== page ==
Sebum is an oily substance that protect and hydrate the skin’s surface. It mixes with fat molecules, called lipids, to form a protective coating on the skin. The sebaceous glands produce sebum.

It helps protect the skin from potentially harmful pathogens, such as bacteria and fungi.

In this article, we explore how sebum is produced and what to do if the skin has too much or too little.

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Sebum is a sticky, oily substance produced by the sebaceous glands, which sit in the middle layers of the skin, near hair follicles.

Sebum helps moisturize and protect the skin.

It contains several types of fat molecule, or lipids. Human sebum consists of 57.5% triglycerides and fatty acids, 26% wax esters, and 12% squalene, a lipid.

The face, scalp, and chest have the highest concentrations of sebaceous glands — each area of skin may have up to 900 of these glands per square centimeter.

The sebaceous glands produce sebum through holocrine secretion, a process of programmed cell death. Specialized cells, called sebocytes, dissolve and release sebum into the sebaceous glands.

Sebum travels through the follicular duct that connects the sebaceous gland to the hair follicle. The growing hair pulls the sebum up and onto the surface of the skin.

Sebum production fluctuates in response to changing hormone levels. Sex hormones traditionally thought of as male, especially testosterone, play a large role in regulating sebaceous gland activity.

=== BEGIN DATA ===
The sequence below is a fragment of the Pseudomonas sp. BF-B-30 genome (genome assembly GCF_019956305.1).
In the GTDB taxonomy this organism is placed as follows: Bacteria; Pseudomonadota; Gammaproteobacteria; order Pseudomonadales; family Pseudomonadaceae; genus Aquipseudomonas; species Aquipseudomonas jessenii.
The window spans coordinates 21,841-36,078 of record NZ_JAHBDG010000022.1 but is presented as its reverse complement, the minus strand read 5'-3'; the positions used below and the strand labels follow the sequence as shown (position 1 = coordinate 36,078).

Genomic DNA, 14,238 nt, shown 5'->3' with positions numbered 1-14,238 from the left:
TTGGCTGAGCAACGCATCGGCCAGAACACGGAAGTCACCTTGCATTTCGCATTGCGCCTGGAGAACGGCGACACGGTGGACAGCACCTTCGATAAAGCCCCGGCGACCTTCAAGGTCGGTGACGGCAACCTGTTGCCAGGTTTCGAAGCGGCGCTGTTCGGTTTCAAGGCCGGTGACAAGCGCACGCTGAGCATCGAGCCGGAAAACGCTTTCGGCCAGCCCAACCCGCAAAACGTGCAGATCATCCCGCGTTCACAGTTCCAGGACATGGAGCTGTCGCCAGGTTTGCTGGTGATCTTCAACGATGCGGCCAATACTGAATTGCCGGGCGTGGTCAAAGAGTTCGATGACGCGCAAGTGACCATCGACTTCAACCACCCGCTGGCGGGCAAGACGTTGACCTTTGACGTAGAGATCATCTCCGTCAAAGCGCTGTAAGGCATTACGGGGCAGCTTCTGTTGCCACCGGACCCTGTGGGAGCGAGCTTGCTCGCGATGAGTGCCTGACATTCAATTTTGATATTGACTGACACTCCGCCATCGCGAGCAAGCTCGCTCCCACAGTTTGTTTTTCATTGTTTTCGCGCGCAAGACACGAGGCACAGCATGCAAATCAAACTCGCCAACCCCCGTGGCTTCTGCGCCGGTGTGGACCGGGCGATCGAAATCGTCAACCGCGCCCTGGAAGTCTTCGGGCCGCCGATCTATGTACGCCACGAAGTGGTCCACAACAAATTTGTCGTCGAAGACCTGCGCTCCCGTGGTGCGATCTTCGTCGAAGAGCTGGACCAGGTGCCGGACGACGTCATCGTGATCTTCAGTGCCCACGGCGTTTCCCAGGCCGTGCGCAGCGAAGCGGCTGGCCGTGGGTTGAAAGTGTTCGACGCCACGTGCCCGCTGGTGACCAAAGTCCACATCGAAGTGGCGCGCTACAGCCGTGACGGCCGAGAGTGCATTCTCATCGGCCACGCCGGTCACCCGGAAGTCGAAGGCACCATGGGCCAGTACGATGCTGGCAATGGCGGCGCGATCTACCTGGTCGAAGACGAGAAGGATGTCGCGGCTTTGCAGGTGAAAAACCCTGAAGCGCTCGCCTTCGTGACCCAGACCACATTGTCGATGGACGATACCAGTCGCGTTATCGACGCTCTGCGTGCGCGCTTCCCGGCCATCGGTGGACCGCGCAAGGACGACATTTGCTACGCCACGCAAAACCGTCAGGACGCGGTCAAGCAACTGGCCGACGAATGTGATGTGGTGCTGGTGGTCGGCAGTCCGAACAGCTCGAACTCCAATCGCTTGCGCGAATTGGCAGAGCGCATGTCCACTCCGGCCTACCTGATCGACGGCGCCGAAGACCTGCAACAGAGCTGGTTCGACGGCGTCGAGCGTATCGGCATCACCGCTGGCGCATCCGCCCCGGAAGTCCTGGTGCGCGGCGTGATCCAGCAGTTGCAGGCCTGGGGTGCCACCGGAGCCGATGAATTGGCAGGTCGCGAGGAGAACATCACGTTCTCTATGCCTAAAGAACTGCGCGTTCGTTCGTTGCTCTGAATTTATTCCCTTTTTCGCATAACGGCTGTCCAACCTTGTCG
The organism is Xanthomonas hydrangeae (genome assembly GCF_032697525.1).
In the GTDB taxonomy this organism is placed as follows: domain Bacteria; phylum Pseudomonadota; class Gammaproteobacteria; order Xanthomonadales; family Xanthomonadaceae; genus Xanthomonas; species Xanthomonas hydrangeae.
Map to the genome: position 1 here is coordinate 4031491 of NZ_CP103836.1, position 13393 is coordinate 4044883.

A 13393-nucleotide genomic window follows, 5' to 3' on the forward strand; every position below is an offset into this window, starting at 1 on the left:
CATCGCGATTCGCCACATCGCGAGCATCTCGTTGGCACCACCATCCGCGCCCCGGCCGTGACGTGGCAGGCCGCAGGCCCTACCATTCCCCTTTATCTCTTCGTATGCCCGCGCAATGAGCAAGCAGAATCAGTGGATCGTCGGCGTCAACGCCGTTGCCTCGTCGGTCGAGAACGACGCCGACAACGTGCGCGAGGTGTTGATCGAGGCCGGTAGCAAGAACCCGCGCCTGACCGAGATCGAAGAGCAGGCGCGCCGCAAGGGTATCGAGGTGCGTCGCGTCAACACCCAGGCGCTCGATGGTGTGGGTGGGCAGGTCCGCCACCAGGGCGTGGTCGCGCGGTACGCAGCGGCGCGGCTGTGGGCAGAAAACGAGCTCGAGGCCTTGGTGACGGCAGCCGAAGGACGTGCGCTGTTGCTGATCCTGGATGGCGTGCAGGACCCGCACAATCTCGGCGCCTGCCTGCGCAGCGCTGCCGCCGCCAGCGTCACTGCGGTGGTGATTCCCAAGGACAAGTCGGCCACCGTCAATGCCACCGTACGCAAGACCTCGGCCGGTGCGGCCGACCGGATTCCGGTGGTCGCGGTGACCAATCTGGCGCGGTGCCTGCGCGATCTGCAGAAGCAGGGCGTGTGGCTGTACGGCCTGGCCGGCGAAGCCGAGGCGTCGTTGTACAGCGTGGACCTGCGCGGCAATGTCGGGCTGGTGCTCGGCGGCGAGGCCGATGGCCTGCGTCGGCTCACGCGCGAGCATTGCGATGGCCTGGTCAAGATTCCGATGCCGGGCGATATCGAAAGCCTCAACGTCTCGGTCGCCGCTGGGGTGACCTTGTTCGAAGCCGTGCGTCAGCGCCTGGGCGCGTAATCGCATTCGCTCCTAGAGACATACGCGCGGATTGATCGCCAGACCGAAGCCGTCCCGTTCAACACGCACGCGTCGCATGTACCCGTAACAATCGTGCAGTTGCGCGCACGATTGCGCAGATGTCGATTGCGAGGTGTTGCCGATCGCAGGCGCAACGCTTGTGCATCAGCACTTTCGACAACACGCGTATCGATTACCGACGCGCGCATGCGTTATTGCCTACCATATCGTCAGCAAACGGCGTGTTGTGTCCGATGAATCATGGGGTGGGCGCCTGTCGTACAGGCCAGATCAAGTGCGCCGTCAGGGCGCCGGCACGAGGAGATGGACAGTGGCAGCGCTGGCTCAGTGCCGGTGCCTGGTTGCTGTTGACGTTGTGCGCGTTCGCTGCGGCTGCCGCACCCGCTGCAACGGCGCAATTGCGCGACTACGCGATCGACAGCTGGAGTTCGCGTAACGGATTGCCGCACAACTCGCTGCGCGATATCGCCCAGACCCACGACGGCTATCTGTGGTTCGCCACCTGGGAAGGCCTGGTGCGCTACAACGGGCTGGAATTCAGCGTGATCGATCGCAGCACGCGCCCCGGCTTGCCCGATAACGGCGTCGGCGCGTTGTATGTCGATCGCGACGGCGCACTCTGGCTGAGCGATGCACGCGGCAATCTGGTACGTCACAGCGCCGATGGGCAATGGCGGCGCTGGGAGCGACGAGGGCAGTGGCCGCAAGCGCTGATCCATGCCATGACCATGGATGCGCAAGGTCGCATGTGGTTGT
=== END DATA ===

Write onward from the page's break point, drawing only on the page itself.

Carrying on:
Sebum production peaks shortly after birth and decreases within the first week of life. During puberty, testosterone floods the body, triggering another spike in sebum production. Testosterone and sebum levels naturally decline with age.

Sebum contributes 90% of the lipids – fat molecules – on the skin’s surface. These lipids lock in moisture and protect the skin from UV radiation and other causes of harm.

Sebum also transports fat-soluble antioxidants, such as vitamin E, to the skin’s surface. This action may help prevent oxidative skin damage.

Meanwhile, sapienic acid and other fatty acids found in sebum help combat Staphylococcus aureus bacteria, which can cause staph infections and contribute to atopic dermatitis.

Many components of sebum, including its fatty acids and squalene, have anti-inflammatory properties.

Components of sebum support skin health in several ways beyond combatting inflammation:

  • Hydration: Sebum helps keep moisture inside the skin, which promotes skin hydration and flexibility.
  • Antioxidant transport: Sebum transports fat-soluble antioxidants to the surface of the skin. Antioxidants are natural compounds that protect against the damaging effects of free radicals.
  • Protection against microbes: Sebum is slightly acidic, with a pH of between 4.5 and 6.0. As a result, it helps prevent harmful pathogens, such as bacteria and viruses, from penetrating the skin.

Sebum production varies in response to age-related hormone fluctuations, certain medications, and lifestyle factors.